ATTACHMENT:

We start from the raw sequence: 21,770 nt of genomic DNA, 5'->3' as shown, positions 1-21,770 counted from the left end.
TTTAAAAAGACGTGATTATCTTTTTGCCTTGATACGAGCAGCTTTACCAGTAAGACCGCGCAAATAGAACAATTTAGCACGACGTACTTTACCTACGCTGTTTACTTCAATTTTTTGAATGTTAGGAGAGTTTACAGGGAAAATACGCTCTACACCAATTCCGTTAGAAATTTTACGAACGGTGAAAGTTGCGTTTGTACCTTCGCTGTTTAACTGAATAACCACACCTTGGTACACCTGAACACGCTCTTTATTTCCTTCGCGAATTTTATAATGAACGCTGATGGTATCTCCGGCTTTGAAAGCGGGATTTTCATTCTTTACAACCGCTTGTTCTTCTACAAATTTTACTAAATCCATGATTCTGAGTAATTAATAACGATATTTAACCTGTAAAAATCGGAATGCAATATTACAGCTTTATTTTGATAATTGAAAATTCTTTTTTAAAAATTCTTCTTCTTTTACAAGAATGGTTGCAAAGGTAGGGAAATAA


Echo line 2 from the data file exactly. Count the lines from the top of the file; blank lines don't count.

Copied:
TTTAAAAAGACGTGATTATCTTTTTGCCTTGATACGAGCAGCTTTACCAGTAAGACCGCGCAAATAGAACAATTTAGCACGACGTACTTTACCTACGCTGTTTACTTCAATTTTTTGAATGTTAGGAGAGTTTACAGGGAAAATACGCTCTACACCAATTCCGTTAGAAATTTTACGAACGGTGAAAGTTGCGTTTGTACCTTCGCTGTTTAACTGAATAACCACACCTTGGTACACCTGAACACGCTCTTTATTTCCTTCGCGAATTTTATAATGAACGCTGATGGTATCTCCGGCTTTGAAAGCGGGATTTTCATTCTTTACAACCGCTTGTTCTTCTACAAATTTTACTAAATCCATGATTCTGAGTAATTAATAACGATATTTAACCTGTAAAAATCGGAATGCAATATTACAGCTTTATTTTGATAATTGAAAATTCTTTTTTAAAAATTCTTCTTCTTTTACAAGAATGGTTGCAAAGGTAGGGAAATAA